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Although some Pagan religions are inherited and may not be practiced by outsiders except by invitation, most traditions welcome new members but do not proselytise or seek to convert anyone.  Eclectic Pagans may follow several traditions, in addition to one of the other major religions as well.

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How Do Pagans Define "God"?

Pagans celebrate the sanctity of Nature, honouring the divinity present in all things. From a pagan perspective Earth is the mother of us all. We are all relations.  All life is One. Pagans believe that within the Universe there is a holy continuum of consciousness, which exists in everything from inanimate objects to the pantheons of gods. Pagans revere the sacred whole in all its guises and often depict the Divine Energy as both male and female, the God and Goddess. Mother and Father.

To a Pagan every person is a wondrous, sacred, creation. Every plant, rock, tree, everything seen and unseen, is unique and beautiful. The purpose of life as seen through a Pagan's eyes might be best described as:

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To live in harmony with nature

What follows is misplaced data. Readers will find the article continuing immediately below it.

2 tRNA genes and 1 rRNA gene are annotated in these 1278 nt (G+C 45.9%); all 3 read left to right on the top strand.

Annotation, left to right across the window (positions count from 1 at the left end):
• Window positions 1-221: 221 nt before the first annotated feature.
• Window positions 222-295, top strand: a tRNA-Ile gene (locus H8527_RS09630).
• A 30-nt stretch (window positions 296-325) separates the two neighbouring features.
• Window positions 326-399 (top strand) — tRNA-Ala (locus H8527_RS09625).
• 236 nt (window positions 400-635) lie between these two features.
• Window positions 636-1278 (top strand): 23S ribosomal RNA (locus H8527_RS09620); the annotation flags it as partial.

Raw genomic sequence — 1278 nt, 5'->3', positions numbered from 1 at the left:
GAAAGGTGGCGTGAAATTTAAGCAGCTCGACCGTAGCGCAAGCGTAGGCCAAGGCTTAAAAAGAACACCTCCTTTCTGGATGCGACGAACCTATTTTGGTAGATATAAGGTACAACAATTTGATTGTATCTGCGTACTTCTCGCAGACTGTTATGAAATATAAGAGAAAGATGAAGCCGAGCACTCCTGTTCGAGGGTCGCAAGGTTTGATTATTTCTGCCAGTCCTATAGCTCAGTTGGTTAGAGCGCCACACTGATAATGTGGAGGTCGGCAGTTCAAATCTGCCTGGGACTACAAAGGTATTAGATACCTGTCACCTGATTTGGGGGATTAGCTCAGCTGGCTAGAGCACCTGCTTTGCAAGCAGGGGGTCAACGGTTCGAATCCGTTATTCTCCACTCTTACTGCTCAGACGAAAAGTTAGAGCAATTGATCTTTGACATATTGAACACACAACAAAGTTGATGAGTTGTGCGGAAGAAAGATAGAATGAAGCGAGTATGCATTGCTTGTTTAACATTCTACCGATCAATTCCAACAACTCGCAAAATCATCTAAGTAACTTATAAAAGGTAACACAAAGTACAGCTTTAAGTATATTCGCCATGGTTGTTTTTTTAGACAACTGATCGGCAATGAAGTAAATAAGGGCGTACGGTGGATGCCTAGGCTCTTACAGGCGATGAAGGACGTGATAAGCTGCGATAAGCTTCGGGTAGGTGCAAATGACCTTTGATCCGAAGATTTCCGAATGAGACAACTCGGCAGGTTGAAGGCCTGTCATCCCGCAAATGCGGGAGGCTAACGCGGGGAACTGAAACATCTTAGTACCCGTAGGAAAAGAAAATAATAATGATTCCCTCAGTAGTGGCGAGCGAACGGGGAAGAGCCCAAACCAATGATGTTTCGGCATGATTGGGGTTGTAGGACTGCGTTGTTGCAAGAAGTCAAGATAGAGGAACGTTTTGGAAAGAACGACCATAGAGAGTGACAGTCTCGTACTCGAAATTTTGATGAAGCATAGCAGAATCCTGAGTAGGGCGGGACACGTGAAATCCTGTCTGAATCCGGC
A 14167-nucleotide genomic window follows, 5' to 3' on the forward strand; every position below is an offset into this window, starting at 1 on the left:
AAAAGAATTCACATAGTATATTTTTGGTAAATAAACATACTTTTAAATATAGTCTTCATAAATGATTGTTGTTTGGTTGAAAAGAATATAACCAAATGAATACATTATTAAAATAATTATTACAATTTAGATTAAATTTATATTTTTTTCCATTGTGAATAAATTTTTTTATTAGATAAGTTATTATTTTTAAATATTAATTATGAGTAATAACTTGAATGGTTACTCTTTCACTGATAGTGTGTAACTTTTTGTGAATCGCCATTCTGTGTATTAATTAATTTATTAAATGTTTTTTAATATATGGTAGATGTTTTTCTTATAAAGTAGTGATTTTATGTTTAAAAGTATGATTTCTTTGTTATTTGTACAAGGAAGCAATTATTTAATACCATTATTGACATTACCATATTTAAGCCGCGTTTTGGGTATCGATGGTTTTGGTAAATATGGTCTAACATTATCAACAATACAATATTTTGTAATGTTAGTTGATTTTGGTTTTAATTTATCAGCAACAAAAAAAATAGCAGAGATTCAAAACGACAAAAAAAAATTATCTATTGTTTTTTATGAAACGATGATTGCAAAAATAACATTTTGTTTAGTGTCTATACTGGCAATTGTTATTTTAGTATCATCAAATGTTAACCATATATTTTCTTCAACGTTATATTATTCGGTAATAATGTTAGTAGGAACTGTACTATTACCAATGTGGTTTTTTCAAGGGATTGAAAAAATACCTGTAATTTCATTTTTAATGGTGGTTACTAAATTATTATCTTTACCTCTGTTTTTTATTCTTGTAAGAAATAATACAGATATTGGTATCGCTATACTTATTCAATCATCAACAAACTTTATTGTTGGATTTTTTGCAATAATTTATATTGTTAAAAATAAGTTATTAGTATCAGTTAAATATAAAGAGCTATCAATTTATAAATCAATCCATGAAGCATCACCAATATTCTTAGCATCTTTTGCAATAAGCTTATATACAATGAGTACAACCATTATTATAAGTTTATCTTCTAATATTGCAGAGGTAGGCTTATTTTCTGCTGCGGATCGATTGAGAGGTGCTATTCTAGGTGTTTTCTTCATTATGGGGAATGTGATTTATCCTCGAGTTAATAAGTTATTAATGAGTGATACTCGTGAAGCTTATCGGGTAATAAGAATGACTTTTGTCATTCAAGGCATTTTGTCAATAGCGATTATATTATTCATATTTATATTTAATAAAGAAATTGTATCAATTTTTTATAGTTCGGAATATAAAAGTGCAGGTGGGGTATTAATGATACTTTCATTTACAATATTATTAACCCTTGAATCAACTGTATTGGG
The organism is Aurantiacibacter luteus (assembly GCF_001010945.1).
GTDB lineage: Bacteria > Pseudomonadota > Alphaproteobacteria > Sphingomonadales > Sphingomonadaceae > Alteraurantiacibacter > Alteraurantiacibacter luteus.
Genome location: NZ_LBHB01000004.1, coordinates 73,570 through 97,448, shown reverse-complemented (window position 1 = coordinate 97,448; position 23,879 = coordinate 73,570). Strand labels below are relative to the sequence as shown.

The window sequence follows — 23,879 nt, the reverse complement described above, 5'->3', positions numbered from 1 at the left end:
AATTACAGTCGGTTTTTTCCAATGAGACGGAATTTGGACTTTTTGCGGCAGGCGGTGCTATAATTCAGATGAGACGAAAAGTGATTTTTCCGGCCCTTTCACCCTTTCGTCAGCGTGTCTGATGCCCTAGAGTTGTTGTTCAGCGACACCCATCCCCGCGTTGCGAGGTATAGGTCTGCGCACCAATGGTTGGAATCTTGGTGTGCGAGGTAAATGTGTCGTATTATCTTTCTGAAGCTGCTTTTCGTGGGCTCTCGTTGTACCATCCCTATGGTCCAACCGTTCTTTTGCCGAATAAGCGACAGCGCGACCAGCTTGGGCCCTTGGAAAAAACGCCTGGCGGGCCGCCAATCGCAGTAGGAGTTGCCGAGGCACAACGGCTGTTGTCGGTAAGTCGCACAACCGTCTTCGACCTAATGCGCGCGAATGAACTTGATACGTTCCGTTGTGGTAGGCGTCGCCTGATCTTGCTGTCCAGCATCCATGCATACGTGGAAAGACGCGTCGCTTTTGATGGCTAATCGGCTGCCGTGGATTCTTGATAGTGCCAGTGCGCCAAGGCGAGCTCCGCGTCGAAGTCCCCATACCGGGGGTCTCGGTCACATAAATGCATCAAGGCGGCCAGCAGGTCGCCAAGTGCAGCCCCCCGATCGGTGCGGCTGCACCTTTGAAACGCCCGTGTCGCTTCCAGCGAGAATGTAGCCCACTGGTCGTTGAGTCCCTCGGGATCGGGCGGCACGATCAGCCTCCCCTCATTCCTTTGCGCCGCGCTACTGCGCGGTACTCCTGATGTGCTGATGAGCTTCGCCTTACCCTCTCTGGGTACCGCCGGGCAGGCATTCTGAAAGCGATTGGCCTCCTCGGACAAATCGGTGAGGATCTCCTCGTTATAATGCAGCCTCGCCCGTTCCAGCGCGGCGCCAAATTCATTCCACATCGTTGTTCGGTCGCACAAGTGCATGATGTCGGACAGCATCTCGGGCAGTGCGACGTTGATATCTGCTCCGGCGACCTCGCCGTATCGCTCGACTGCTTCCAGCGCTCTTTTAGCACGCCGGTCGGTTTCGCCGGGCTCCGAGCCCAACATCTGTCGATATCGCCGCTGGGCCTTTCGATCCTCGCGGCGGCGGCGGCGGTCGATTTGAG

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To develop our personal and spiritual potential

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To be aware of and to manifest the inherent divinity within us all

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To help all people to do the same

What Do Pagans Do?

Pagans are dedicated to spiritual growth and personal development. One way we achieve these things is by communing with nature, attuning ourselves to its cycles, it's continual ebb and flow.  A Pagan can encounter Divinity within him or herself simply by taking a walk on the beach or through the woods or by visiting a favourite spot outdoors. Observing the natural forces at work in the world around us is a way for pagans to explore the innerself. It helps us to remember the beautiful and delicate harmony that exists between humanity, nature and the Divine.

Most Pagan religions revere the God and Goddess (or some aspect of the Divine in whatever form it is perceived as) through ritual or ceremonies of various kinds.  During these rites we seek to experience the harmony spoken of earlier, between the natural cycles of ourselves and the world.

Pagan Holidays are known as Esbats and Sabbats.  Esbats are observances based on the phases of the moon. Sabbats are seasonal festivals based on the astronomical and agricultural year: the solstices, the equinoxes, and the cross-quarter days.

Something all Pagans take very seriously is planet Earth. We are all aware of the dire environmental issues facing the human race today. Many Pagans' deep respect for the Environment has led to our participation in eco-aware causes, as we strive to responsibly develop a safe and fruitful existence for all of Earth's creatures.

In short, Pagans are peaceful people who hold nature in high esteem. They seek to enhance the quality of life by bettering themselves and the world around them through dedication to their chosen spiritual path.

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paganism